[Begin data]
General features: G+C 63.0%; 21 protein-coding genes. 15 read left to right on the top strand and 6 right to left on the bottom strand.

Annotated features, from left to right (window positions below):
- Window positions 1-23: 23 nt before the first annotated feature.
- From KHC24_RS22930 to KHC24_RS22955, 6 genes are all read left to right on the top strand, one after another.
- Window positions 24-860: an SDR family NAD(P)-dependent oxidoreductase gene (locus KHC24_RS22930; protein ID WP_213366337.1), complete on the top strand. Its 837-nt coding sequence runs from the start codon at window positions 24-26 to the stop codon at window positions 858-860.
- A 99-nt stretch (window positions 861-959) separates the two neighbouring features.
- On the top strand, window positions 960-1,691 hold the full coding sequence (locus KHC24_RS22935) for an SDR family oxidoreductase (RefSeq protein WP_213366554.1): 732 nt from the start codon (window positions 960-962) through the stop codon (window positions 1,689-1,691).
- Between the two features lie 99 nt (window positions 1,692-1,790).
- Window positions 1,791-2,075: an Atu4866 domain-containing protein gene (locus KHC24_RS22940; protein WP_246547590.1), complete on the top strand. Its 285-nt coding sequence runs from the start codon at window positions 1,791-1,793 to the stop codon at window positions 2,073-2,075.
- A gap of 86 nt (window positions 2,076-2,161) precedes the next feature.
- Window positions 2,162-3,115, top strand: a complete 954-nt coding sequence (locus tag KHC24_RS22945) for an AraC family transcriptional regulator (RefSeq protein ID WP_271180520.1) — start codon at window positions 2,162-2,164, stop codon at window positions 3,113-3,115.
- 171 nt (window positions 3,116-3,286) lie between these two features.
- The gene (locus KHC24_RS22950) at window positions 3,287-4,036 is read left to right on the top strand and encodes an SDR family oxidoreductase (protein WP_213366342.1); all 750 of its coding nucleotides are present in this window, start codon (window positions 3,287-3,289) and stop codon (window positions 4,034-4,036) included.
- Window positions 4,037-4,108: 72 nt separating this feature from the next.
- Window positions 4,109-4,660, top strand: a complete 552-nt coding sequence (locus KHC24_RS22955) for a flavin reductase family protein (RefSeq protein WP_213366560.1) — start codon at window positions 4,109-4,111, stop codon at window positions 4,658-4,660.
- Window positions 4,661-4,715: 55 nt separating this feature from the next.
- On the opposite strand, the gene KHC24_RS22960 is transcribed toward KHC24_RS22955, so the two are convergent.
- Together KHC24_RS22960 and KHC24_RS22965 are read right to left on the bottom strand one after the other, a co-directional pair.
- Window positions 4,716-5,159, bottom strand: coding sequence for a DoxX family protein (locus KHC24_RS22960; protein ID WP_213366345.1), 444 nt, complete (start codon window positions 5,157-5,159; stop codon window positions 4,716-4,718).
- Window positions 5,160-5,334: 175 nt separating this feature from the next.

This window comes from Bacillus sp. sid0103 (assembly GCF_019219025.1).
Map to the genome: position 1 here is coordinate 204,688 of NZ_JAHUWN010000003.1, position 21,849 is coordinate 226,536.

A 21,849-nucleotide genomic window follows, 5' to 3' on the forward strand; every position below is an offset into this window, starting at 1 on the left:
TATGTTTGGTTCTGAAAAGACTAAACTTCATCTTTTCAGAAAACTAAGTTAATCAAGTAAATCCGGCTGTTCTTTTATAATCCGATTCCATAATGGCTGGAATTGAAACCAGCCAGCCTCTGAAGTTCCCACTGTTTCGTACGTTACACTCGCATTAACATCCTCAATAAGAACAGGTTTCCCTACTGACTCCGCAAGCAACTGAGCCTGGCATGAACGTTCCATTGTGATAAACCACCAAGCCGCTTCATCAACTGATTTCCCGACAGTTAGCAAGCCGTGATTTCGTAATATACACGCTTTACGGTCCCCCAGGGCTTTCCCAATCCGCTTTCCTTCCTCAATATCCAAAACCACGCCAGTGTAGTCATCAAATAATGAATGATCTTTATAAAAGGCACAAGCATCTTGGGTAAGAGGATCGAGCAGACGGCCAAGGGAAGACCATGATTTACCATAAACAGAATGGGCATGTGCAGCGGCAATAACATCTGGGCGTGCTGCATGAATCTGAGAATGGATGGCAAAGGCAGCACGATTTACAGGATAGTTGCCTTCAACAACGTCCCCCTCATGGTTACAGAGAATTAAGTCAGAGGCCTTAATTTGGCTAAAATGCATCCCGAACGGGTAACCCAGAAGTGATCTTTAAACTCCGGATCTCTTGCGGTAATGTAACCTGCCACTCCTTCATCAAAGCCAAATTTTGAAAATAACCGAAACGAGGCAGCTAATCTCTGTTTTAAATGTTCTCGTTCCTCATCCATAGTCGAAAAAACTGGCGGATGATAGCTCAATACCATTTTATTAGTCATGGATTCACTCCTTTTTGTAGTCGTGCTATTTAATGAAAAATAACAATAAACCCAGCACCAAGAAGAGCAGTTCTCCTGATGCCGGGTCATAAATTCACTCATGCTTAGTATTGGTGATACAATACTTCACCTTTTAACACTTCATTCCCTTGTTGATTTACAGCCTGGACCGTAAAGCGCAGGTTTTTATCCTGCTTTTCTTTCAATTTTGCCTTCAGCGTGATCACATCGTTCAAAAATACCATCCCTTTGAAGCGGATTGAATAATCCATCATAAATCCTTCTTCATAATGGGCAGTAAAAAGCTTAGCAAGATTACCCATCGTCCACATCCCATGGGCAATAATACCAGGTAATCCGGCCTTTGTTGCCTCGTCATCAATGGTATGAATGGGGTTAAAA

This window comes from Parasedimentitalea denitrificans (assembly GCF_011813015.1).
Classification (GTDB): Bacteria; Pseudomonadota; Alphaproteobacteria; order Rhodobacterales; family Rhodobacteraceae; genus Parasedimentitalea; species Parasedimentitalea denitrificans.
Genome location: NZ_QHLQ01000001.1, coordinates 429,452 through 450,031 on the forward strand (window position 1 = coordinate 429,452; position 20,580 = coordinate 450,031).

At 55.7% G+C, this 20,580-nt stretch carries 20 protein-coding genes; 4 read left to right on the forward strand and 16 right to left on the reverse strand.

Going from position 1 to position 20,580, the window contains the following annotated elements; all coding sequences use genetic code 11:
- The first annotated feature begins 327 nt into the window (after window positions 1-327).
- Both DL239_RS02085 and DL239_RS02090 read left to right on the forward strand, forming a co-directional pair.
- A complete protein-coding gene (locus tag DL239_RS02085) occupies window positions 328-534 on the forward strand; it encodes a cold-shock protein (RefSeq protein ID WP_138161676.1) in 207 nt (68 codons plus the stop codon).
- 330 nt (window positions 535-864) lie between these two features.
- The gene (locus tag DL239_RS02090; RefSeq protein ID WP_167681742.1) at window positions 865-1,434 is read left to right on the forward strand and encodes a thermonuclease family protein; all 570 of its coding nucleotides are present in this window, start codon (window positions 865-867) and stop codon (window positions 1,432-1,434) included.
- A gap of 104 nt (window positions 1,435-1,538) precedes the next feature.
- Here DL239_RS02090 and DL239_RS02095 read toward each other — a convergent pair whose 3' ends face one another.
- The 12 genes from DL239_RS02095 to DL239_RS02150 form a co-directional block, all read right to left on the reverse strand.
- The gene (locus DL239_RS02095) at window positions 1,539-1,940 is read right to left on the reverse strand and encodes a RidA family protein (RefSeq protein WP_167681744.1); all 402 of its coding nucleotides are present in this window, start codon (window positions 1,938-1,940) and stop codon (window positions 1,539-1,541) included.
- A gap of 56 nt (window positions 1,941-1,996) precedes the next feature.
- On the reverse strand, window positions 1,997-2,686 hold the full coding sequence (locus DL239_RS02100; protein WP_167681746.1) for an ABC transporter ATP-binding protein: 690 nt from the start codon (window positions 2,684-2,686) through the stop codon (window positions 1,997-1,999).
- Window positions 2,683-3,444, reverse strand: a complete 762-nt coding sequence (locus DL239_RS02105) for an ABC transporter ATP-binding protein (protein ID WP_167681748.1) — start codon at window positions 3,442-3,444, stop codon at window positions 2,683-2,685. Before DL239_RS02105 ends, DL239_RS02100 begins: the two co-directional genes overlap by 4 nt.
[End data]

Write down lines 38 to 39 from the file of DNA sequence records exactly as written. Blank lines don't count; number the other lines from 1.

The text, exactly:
- The gene (locus DL239_RS02095) at window positions 1,539-1,940 is read right to left on the reverse strand and encodes a RidA family protein (RefSeq protein WP_167681744.1); all 402 of its coding nucleotides are present in this window, start codon (window positions 1,938-1,940) and stop codon (window positions 1,539-1,541) included.
- A gap of 56 nt (window positions 1,941-1,996) precedes the next feature.